In Which I Turn 35: Redux.

I was born thirty-five years ago to parents whom, before I caught in my mother’s womb, wondered if they might be infertile. Heh, even then, I took my own sweet time. My father named me, while my mother was still groggy from drugs and couldn’t protest, after a queen and a princess, “Because she is,” he allegedly said.

I think I remember my first birthday. I squished a cupcake onto an aqua-painted steel highchair tray.

Three-and-a-half: Green Eggs and Ham isn’t a mystery anymore. I’m reading!

In Kindergarten at four, I’m the only kid who knows what ‘soporific’ means.

Six: Ashamed I can’t write in my journal fast enough. My fingers won’t move fast enough to still have legible printing.

Eight years old, and I’m in both enrichment and remedial classes. My brain shows me fireworks and my hands can’t write them down!

I’m eleven, and I’m sitting next to a crying girl. She’s been excluded by the mean girls in the class. They pick on a new girl every day. I’ve also been excluded, so I make it a point to hang with the excluded girl. Every day. The mean girls hate me.

I’m twelve. Icy sweat runs down my back as I tell my teacher that not only girls sew, and his suggestion is misogynistic. Later on, he tells my mother, with some bemusement, that I will never march to a regular drummer.

At fourteen, I ask one of the ‘bad’ kids, in a grade above me, if I can borrow his hat. The popular mean girls never bother me again.

I am sixteen and I am so in love I can hardly stand it.

I am seventeen and I can’t believe I ever thought he was anything at all. I spend my lunch hours sketching my friends or escaping for coffee to a cafe.

Nineteen: Someone pulls the fire alarm at the university pub. Outside in the cold, a sincere engineer hands me a clumsy poem written to my dancing.

I’m twenty-one and I am sobbing my heart out as cars slide by on Pacific Boulevard. The man I love most in the world takes me into his arms.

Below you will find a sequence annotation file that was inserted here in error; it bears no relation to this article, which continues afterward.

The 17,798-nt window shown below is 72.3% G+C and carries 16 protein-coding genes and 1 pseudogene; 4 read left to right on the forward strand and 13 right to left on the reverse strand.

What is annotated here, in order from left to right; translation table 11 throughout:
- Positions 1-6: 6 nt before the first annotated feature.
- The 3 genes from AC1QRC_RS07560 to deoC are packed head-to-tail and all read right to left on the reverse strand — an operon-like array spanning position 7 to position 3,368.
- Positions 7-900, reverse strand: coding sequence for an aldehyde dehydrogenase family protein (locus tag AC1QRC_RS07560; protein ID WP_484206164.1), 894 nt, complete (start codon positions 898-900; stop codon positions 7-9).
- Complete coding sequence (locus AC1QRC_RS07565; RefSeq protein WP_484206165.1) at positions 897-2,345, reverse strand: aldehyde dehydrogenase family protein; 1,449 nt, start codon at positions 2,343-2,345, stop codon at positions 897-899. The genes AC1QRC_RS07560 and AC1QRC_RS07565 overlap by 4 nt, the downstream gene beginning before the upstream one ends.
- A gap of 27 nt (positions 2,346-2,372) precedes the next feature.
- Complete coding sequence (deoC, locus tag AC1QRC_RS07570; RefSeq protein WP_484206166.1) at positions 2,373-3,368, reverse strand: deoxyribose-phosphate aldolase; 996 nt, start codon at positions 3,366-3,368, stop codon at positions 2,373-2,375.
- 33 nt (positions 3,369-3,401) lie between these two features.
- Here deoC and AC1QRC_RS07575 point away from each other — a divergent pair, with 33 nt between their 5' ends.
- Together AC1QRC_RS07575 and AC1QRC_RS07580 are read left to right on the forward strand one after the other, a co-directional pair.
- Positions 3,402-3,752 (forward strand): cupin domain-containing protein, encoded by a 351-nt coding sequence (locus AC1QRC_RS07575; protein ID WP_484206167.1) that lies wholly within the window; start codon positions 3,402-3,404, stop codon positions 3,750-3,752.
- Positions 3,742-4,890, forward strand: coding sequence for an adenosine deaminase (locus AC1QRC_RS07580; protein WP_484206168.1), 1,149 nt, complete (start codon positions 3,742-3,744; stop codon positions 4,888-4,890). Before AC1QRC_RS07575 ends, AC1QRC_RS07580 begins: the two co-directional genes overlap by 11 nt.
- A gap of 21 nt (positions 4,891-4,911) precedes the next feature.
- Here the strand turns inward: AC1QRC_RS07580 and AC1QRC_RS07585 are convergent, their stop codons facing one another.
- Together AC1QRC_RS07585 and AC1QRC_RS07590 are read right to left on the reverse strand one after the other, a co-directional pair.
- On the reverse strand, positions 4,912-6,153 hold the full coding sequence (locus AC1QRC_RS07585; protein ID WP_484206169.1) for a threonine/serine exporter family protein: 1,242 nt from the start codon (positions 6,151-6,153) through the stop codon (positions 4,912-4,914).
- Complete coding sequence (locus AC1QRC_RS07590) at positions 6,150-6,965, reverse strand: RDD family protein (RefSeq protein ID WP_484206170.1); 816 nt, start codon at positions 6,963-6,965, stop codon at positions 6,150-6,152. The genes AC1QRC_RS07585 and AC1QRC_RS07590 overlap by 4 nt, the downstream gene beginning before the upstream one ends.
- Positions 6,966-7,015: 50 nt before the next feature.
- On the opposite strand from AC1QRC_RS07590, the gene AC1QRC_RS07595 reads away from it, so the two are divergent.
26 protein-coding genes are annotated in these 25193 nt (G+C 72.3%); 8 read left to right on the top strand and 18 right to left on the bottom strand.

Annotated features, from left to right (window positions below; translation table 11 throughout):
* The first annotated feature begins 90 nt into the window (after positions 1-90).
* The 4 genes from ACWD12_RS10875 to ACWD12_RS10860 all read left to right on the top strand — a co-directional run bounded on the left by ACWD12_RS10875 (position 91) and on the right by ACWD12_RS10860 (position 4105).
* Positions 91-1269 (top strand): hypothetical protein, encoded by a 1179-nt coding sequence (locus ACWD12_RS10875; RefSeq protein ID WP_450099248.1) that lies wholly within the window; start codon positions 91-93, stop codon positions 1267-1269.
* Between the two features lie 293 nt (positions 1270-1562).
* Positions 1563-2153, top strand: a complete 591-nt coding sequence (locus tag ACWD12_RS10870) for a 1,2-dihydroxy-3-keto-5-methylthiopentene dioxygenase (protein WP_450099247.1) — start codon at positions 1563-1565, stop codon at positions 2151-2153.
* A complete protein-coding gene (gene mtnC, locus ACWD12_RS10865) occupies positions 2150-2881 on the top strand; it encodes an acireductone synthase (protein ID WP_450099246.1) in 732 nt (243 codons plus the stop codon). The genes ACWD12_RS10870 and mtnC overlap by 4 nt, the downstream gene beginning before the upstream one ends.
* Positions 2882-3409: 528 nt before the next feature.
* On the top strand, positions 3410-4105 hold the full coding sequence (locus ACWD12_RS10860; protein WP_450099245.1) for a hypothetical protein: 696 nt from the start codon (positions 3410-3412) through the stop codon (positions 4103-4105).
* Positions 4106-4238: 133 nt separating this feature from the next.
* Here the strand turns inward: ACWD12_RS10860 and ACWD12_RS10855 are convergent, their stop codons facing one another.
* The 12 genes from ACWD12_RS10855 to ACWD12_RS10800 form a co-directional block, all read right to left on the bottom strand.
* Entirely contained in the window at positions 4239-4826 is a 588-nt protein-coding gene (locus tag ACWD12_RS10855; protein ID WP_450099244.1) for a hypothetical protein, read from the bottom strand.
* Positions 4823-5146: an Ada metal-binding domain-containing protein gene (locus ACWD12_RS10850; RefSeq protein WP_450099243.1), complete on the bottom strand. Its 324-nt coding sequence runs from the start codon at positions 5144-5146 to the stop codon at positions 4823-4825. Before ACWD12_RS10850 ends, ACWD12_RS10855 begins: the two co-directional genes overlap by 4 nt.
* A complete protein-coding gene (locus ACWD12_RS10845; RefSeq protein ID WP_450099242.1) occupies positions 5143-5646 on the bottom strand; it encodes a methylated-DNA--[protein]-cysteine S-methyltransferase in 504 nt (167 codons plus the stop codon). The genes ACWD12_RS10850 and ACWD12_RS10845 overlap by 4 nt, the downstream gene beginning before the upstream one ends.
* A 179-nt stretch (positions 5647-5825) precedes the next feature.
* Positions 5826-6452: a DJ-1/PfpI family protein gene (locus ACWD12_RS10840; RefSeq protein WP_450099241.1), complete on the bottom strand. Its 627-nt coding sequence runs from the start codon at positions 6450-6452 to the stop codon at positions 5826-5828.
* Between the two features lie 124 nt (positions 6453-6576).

Belly dancing! I am twenty-three and I cannot believe I’ve found a way to exercise that is this much fun!

Twenty-five. My ex-boyfriend is a monster, a shell of the person I thought he was. Goodbye, monster.

I am twenty-seven. I cannot believe how much the university throws at me, in order for me to become a teacher. It’s like they even hate me for trying. My favourite uncle dies. I don’t have time to grieve, I’ve got so much busywork.

Twenty-eight: This man I am dating is too simple. He must be hiding something.

Thirty: He’s not hiding anything. He is easy in his likes and dislikes. Thank God, because my mother is dying and I hate my job. How the hell did I ever think I could be a teacher?

At thirty-one: Mired in grief. My boyfriend and I move in together. I wake up crying, but I no longer rebel against getting out of bed. I get out of the regular classroom and start tutoring and teaching privately. E points put that I am happier to go to work, even with the dead mother issue.

Thirty-one: small-class ESL doesn’t make me want to kill myself. Result!

When I am thirty-three, my father moves a five-hour journey away. Cue more anger.

Thirty-four: I don’t wake up crying at all, almost. I can have a conversation with my father that lasts more than ten minutes. I’m pretty sure I am an adult.

Bring it on, thirty-five! What happens next?

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